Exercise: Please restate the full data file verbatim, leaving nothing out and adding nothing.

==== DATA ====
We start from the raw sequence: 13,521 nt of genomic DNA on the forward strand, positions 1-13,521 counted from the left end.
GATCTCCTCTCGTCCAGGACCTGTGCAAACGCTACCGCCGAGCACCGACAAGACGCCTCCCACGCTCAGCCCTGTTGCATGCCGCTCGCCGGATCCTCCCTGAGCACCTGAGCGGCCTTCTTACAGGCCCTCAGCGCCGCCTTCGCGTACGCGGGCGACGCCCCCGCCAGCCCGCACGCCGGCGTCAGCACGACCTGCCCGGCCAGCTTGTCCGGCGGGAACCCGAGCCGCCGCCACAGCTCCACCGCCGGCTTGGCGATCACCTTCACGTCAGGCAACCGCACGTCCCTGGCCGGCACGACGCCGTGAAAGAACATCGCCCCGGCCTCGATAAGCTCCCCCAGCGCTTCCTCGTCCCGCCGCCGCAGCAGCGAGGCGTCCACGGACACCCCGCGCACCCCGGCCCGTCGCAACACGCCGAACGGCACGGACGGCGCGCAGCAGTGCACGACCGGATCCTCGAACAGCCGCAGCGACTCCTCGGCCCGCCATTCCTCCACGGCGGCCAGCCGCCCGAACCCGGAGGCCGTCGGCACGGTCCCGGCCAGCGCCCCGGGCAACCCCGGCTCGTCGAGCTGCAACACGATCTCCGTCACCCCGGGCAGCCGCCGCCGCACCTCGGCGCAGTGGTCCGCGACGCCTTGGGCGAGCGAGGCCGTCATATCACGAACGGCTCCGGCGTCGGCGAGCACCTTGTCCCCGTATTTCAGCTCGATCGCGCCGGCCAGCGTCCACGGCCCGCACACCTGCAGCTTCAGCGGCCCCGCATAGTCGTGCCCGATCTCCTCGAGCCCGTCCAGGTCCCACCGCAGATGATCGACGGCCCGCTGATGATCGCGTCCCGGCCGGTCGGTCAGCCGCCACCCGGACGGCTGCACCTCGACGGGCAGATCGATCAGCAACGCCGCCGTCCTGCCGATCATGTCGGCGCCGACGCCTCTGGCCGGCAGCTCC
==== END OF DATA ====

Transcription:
We start from the raw sequence: 13,521 nt of genomic DNA on the forward strand, positions 1-13,521 counted from the left end.
GATCTCCTCTCGTCCAGGACCTGTGCAAACGCTACCGCCGAGCACCGACAAGACGCCTCCCACGCTCAGCCCTGTTGCATGCCGCTCGCCGGATCCTCCCTGAGCACCTGAGCGGCCTTCTTACAGGCCCTCAGCGCCGCCTTCGCGTACGCGGGCGACGCCCCCGCCAGCCCGCACGCCGGCGTCAGCACGACCTGCCCGGCCAGCTTGTCCGGCGGGAACCCGAGCCGCCGCCACAGCTCCACCGCCGGCTTGGCGATCACCTTCACGTCAGGCAACCGCACGTCCCTGGCCGGCACGACGCCGTGAAAGAACATCGCCCCGGCCTCGATAAGCTCCCCCAGCGCTTCCTCGTCCCGCCGCCGCAGCAGCGAGGCGTCCACGGACACCCCGCGCACCCCGGCCCGTCGCAACACGCCGAACGGCACGGACGGCGCGCAGCAGTGCACGACCGGATCCTCGAACAGCCGCAGCGACTCCTCGGCCCGCCATTCCTCCACGGCGGCCAGCCGCCCGAACCCGGAGGCCGTCGGCACGGTCCCGGCCAGCGCCCCGGGCAACCCCGGCTCGTCGAGCTGCAACACGATCTCCGTCACCCCGGGCAGCCGCCGCCGCACCTCGGCGCAGTGGTCCGCGACGCCTTGGGCGAGCGAGGCCGTCATATCACGAACGGCTCCGGCGTCGGCGAGCACCTTGTCCCCGTATTTCAGCTCGATCGCGCCGGCCAGCGTCCACGGCCCGCACACCTGCAGCTTCAGCGGCCCCGCATAGTCGTGCCCGATCTCCTCGAGCCCGTCCAGGTCCCACCGCAGATGATCGACGGCCCGCTGATGATCGCGTCCCGGCCGGTCGGTCAGCCGCCACCCGGACGGCTGCACCTCGACGGGCAGATCGATCAGCAACGCCGCCGTCCTGCCGATCATGTCGGCGCCGACGCCTCTGGCCGGCAGCTCC